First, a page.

Henry Richards, Kt. C.J. and Banerji, J.
1. The facts out of which this Letters Patent appeal arises are very clearly stated in the judgment of the learned Judge of this Court. The judgment is reported in 10 A.L.J.R., 97. The suit is to recover, amongst other things, a share in a house by partition, and also for mesne profits. The court of first instance decided in favour of the plaintiff. On first appeal the decision of the court of first instance was reversed so far as the property now in dispute was concerned, on the ground that the claim in respect thereof was barred by the provisions of Section 66 of the Code of Civil Procedure. This decision was in due course affirmed by a learned Judge of this Court, and against Ha decision the present Letters Patent appeal has been preferred.
2. When the case was before us on a previous occasion we determined that we would consider the evidence in the case without remanding the case and so avoid putting the parties to the expense and delay of referring issues. We granted time to the parties in order that the evidence might be looked into. As a result we are able to consider the present case upon a state of facts which have to be admitted. The house in question was purchased by one Musammat Sundar Dei, the widow of one Bhola Nath. This house was subsequently incorporated into another one which admittedly belonged to Bhola Nath and formed part of his estate. It is quite clear therefore that it was the intention of his widow that this house should be part of her husband's estate and should not remain her separate property. Dr. Tej Bahadur has further to admit that he cannot contend on the evidence that the house was not in fact purchased on behalf of the widow, though the purchase was made in the name of Baldeo. We are also satisfied upon the evidence that Musammat Sundar Dei remained in possession of the house up to the time of her death, and that during her life-time Baldeo never pretended that the property was his, or that the auction purchase had been made in reality for his benefit.
3. The only question therefore for decision in the case is a purely legal one, namely, whether under the circumstances of the present case Section 66 of the Code of Civil Procedure prevents the present suit being brought. It is no doubt a suit against a certified auction purchaser, and so far it is within the words of Section 66. However, it is contended by the appellant that the plaintiff does not claim through Musammat Sundar Dei, but through her own father Bhola Nath; that consequently the suit is not a suit brought on the ground that the purchase was made on behalf of the plaintiff or on behalf of any one through whom she claims, and that therefore the suit is not barred by the provisions of Section 66. In our opinion this plea is well founded. The learned Judge of this Court refers in his judgment to the Full Bench case of Main Narain v. Mohanian (1903) I.L.R., 26 All., 82. In that case one Ram Sahai had represented himself to be the owner of certain property. It turned out that he had no title to part of the property at the date of the mortgage. Subsequently, however, that part of the property to which he had no title was put up to sale in execution of a simple money decree against the real owner and purchased in the name of Musammat Mohanian, the wife of Ram Sahai. The plaintiffs in the suit, who were the mortgagees of Ram Sahai, claimed that the purchase of Mohanian was benami for Ram Sahai and that under the provisions of the Transfer of Property Act any estate which Ram Sahai subsequently acquired in the property which he purported to mortgage became subject to the mortgage. It was held that the plaintiffs were not entitled to maintain the suit having regard to the analogous Section 317 of the Code of Civil Procedure of 1882. Referring to the case the learned Judge of this Court, says: 'The words used in Section 317 were the subject of careful consideration by five judges of this Court, and they arrived unanimously at the conclusion that this section was intended to preclude the institution of a suit against the certified purchaser by the beneficial owner or the successor in title of the beneficial owner.' We do not think that the decision in the Full Bench case justified these remarks of the learned Judge of this Court. True it is that the learned Chief Justice says in his judgment (at page 87): 'It appears to me clear that the section was intended to preclude the institution of a suit against a certified purchaser by the beneficial owner or the successors in title of the beneficial owner.' It is quite clear when the learned Chief Justice uses the words' successors in title' he was referring to a claim which was being made by a person who derived title from the alleged beneficial owner. It is quite clear that the plaintiff mortgagee was claiming directly through the mortgagor, whose wife, it was alleged, had purchased the property benami for him. The judgment of two of the members of the Court in the most express language decided the case upon the ground that the plaintiff was claiming through Ram Sahai, and that inasmuch as Ram Sahai could not have maintained the suit against Mohanian, the persons who claimed through him had no better right to do so. We think that under the circumstances of the present case the plaintiff's claim is as heir of her father Bhola Nath, that she is not claiming in any way through her mother Musammat Sundar Dei and that therefore her suit does not come within the provisions of Section 66. The facts being as already stated, she, in our opinion, was entitled to recover possession by partition of the property in dispute and was also entitled to mesne profits as held by the court of first instance.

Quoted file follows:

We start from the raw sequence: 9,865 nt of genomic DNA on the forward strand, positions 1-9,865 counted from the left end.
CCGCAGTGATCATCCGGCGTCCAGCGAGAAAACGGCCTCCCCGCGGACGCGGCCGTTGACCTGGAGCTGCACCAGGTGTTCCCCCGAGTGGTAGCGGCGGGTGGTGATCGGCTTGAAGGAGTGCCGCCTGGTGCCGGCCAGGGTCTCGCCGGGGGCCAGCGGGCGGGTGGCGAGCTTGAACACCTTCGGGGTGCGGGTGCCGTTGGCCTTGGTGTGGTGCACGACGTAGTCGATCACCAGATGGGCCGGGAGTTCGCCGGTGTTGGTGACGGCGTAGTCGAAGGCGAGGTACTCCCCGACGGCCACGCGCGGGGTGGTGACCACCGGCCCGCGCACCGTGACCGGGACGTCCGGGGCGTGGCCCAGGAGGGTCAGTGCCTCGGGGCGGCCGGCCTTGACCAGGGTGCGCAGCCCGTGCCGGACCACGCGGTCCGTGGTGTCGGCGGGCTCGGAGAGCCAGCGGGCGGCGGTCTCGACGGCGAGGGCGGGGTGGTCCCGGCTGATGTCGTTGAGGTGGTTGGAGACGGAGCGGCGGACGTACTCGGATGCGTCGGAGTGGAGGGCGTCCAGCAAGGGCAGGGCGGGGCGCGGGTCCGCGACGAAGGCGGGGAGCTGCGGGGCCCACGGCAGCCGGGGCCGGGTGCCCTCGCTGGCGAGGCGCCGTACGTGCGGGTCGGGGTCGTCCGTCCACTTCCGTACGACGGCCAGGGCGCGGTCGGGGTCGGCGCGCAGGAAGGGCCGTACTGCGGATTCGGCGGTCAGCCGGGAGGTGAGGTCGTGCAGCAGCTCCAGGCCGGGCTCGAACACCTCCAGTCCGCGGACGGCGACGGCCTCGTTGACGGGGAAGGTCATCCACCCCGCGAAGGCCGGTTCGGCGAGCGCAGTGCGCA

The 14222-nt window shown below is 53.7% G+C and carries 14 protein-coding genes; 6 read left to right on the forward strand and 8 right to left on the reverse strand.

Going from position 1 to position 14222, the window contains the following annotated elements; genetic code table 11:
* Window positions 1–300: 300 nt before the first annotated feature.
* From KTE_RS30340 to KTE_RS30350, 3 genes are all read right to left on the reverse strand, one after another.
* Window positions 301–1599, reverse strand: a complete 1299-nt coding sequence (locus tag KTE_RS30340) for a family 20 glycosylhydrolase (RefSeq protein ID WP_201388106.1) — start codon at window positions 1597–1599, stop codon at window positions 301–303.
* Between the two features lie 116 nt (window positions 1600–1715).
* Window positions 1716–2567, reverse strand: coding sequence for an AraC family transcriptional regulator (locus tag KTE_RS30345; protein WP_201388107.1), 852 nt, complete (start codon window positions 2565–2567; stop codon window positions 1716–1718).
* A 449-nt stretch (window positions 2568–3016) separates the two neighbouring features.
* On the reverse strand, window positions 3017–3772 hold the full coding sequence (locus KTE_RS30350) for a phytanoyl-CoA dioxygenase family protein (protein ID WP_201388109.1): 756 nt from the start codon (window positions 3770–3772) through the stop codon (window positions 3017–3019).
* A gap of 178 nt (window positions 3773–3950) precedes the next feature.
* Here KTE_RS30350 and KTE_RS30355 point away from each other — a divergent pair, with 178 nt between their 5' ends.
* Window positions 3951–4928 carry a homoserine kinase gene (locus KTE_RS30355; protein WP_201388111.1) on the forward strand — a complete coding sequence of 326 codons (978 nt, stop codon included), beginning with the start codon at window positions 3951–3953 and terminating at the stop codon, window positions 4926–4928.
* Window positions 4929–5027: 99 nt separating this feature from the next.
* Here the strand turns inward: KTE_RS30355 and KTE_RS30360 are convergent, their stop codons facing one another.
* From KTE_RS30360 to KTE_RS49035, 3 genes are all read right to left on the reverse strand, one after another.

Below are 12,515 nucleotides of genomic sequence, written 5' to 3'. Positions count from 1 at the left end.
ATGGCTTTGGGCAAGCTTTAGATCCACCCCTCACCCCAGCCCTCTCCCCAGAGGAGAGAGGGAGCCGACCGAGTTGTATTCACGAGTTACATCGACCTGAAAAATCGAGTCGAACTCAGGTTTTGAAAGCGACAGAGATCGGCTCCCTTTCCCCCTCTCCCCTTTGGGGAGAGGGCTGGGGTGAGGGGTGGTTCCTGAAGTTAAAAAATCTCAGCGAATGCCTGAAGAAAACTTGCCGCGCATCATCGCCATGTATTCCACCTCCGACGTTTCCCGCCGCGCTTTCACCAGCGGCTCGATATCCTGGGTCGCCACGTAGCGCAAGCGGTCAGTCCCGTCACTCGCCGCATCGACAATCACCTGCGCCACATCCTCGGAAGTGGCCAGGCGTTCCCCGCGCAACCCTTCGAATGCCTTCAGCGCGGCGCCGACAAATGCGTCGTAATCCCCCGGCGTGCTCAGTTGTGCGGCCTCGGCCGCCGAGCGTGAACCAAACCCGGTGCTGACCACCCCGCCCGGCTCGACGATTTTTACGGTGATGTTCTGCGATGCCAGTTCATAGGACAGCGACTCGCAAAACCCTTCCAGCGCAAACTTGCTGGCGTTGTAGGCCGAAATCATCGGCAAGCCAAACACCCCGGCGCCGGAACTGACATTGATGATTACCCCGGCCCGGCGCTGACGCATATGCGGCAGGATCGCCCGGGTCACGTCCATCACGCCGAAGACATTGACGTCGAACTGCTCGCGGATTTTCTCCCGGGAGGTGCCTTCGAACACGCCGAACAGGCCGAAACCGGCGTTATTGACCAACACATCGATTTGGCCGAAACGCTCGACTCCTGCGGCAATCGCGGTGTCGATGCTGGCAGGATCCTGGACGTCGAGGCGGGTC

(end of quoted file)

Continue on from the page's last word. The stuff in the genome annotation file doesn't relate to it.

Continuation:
4. We therefore allow the appeal, set aside the decree of this Court and also of the lower appellate court and restore the decree of the court of first instance with costs in all courts.